After paying out almost $5 billion in the US, Merck is defending a class action in Australia where a journal that never was came to light, meanwhile UK victims see no prospect of compensation Prof. Peter Saunders
Five years ago, the pharmaceutical giant Merck announced that it was withdrawing its blockbuster pain killing drug Vioxx (rofecoxib) from the market because a clinical trial had shown that prolonged use increased the risk of heart attacks and strokes. Many users of the drug who had experienced cardiovascular (CV) problems naturally blamed Vioxx for what had happened to them. Merck, they argued, had known there was a link and had failed to warn them.
Merck denied this, and still do, but that has been a difficult position to maintain . The problem is that the connection between Vioxx and cardiovascular disease had not come completely without warning. Almost from the time it was launched, in 1999, some doctors and researchers were concerned about the safety of the drug. As early as 2000, VIGOR, a study designed to study the effects of Vioxx on the digestive tract, found an increased risk of CV events compared with a different pain killer, naproxen . A year later, Mukherjee and co-workers reviewed the literature on Cox-2 inhibitors (including rofecoxib) and concluded that their use might lead to increased CV events . A research team chiefly from Merck then published a meta-analysis in which they found no significant difference in risk between Vioxx and a placebo . The difference between Vioxx and naproxen was ascribed to the beneficial anti-platelet effects of the latter.
However confident Merck may have been that Vioxx was safe, they were aware that not everyone agreed, and they worked to defend and promote their product. The result was that when they eventually found evidence that long term (eighteen months) use of Vioxx significantly increased the chance of a heart attack or a stroke, they were deluged with lawsuits. They began by defending each of them separately, but in the end they reached an out of court settlement of $4.85 billion to be divided among 44 000 claimants. That may sound like a lot of money but you have to see it in perspective; the global sales of Vioxx in 2003 alone were $2.5 billion. And in settling out of court, Merck did not accept liability, which makes it much harder for people in other countries to win law suits than if there had been a class action decision against them in an American court. The settlement applies only for claimants within the US; there are no payments for others.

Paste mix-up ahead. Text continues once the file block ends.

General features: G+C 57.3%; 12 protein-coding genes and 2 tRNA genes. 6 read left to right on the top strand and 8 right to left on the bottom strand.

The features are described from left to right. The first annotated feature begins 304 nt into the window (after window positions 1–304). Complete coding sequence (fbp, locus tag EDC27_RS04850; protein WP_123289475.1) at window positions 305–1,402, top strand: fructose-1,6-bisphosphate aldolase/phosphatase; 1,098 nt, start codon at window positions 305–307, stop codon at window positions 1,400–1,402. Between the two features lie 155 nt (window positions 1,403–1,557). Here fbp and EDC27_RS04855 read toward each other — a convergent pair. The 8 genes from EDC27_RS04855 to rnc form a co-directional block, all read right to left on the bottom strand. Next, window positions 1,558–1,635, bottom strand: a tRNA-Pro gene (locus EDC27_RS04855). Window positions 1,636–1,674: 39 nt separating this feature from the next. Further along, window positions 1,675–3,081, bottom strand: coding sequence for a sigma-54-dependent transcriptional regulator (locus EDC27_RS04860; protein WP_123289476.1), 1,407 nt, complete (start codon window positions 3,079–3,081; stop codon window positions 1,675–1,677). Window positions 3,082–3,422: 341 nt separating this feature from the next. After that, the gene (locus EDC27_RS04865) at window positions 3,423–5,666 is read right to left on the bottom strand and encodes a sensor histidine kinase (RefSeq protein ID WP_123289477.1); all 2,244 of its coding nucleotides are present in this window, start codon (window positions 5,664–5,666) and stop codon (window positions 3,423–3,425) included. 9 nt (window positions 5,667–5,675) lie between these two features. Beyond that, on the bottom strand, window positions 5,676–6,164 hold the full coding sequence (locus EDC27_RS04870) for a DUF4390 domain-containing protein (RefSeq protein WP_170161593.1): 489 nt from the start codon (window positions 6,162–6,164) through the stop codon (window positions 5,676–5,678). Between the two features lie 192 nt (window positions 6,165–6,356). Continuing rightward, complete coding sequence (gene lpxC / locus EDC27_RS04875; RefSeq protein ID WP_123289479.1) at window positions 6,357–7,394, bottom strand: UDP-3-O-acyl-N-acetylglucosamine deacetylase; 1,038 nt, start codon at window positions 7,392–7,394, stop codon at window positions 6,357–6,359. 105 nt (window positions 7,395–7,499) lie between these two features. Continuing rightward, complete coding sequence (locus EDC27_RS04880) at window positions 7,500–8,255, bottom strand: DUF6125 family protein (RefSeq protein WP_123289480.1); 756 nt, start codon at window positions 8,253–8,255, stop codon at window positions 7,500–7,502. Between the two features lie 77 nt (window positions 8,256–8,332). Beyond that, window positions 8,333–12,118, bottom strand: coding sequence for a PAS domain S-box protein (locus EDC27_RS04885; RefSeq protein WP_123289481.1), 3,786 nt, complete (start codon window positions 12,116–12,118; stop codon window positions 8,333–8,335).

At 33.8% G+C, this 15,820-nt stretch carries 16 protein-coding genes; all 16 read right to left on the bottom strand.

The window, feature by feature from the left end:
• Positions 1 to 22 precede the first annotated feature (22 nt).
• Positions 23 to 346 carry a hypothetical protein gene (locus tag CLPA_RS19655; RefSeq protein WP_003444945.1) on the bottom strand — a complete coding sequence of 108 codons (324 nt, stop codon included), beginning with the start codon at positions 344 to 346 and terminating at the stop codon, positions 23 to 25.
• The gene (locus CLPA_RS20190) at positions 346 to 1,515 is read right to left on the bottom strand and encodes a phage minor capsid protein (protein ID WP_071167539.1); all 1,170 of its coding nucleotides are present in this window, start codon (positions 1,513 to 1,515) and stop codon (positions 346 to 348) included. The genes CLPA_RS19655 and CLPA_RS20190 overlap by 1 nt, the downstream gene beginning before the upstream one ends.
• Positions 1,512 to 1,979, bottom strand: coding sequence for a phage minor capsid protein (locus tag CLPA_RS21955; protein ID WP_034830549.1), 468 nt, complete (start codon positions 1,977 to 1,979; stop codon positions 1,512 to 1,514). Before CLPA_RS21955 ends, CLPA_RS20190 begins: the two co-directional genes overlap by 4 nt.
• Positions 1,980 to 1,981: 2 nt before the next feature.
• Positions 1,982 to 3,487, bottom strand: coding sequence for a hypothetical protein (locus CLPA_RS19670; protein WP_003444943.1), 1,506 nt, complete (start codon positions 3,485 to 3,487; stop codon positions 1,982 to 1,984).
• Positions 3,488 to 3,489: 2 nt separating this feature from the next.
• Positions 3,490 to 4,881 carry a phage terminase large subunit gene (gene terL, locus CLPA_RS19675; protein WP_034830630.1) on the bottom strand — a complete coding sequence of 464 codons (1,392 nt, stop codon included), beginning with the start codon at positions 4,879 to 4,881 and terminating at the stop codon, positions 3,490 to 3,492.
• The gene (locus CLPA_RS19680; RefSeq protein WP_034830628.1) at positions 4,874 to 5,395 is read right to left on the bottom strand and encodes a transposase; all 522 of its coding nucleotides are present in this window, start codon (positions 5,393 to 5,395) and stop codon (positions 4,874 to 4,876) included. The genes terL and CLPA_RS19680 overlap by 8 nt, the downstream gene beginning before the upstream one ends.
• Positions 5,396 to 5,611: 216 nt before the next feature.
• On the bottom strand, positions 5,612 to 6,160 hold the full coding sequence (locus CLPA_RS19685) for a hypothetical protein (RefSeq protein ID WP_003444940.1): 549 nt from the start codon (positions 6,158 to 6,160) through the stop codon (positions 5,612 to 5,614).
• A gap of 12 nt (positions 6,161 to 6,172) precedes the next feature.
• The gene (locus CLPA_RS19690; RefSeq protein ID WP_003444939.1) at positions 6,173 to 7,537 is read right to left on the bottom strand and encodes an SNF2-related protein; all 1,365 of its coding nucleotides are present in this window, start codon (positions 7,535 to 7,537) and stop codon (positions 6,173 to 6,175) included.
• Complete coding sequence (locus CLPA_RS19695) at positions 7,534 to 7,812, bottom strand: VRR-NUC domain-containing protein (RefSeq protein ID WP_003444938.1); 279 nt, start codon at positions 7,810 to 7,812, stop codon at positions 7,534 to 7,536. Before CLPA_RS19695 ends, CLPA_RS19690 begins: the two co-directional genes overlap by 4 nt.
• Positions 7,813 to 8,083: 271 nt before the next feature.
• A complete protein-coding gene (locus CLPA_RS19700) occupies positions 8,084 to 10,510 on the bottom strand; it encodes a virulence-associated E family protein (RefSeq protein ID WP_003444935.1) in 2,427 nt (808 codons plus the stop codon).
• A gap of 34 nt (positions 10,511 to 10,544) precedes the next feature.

About 10 000 people in the UK claim to have been affected by Vioxx. In 2008, a cross party campaign was organised to press for compensation. On 17 June, the Health Minister, Ivan Lewis, gave it his backing (see box). According to Department of Health documents obtained by the Guardian under freedom of information legislation, however, Lewis met with representatives of Merck on 10 July, and soon changed his tune . The UK government line is now that it should not intervene in matters that are “properly for the judicial system”. The Vioxx users who are seeking compensation have been refused legal aid and they will have to pay Merck’s costs if they take them to court and lose. Experience in the US has shown it is difficult to judge the chances of success in such cases, and so because Merck can afford to spend millions of pounds on lawyers, they have effectively been granted immunity.
From Hansard, 17 June 2008
Norman Lamb (North Norfolk) (Liberal Democrat): May I reinforce the intense sense of anger and injustice felt by the victims of Vioxx in the UK, many of whom attended a lobby of Parliament today? They are in exactly the same position as people in the United States who have benefited from a $4.8 billion settlement. Does the Minister agree that it is an outrage that this drug company is discriminating against UK victims? Will he join me in calling on it to rethink its position and meet an all-party delegation of MPs to see what further pressure, as he says, should be put on the company?
The Parliamentary Under-Secretary of State for Health (Mr Ivan Lewis): Again, I agree with the hon. Gentleman. I think that I can commit to two things. First, of course I will meet an all-party group of MPs to focus on this particular issue and consider what we might do. Secondly, I will certainly be making sure that the Department contacts the manufacturer to ensure that it fulfils its responsibilities to people who have been affected in the UK in the same way as it is now compensating people in the United States
Merck is not getting the same free ride in Australia, where over 1000 users have mounted a class action. The trial is expected to last about three months, but it is already giving insights into the way the pharmaceutical industry works.
One curious story concerns a number of articles favouring Vioxx that appeared in the Australasian Journal of Bone and Joint Medicine. Even if you work in the field you probably won’t know this journal, because despite its name (there are many bona fide journals with the title “Australasian Journal of ... ”), it was actually a marketing front for Merck’s products. It was laid out to look like a journal, it had the name of the publisher, Elsevier, on the front cover and an honorary editorial board listed on page 2 (at least one member stated in court that his name was used without his knowledge) and nothing to suggest that it was essentially a piece of advertising for one company, nor how the publication was paid for [6.7].
When the truth of the matter emerged, Elsevier was clearly embarrassed and said that it had failed to meet its own standards, especially that they ought to have disclosed that it was a sponsored journal. The journal had since been discontinued and the people responsible had left the company. Merck, in contrast, are totally unapologetic. The “complimentary publication” had been published by Elsevier, and MSDA (the Australian subsidiary of Merck) had understood it would “draw on the vast resources of Elsevier to deliver novel and timely full-text articles and abstracts to physicians.” They omitted to say who had paid for it or who had chosen the material it contained .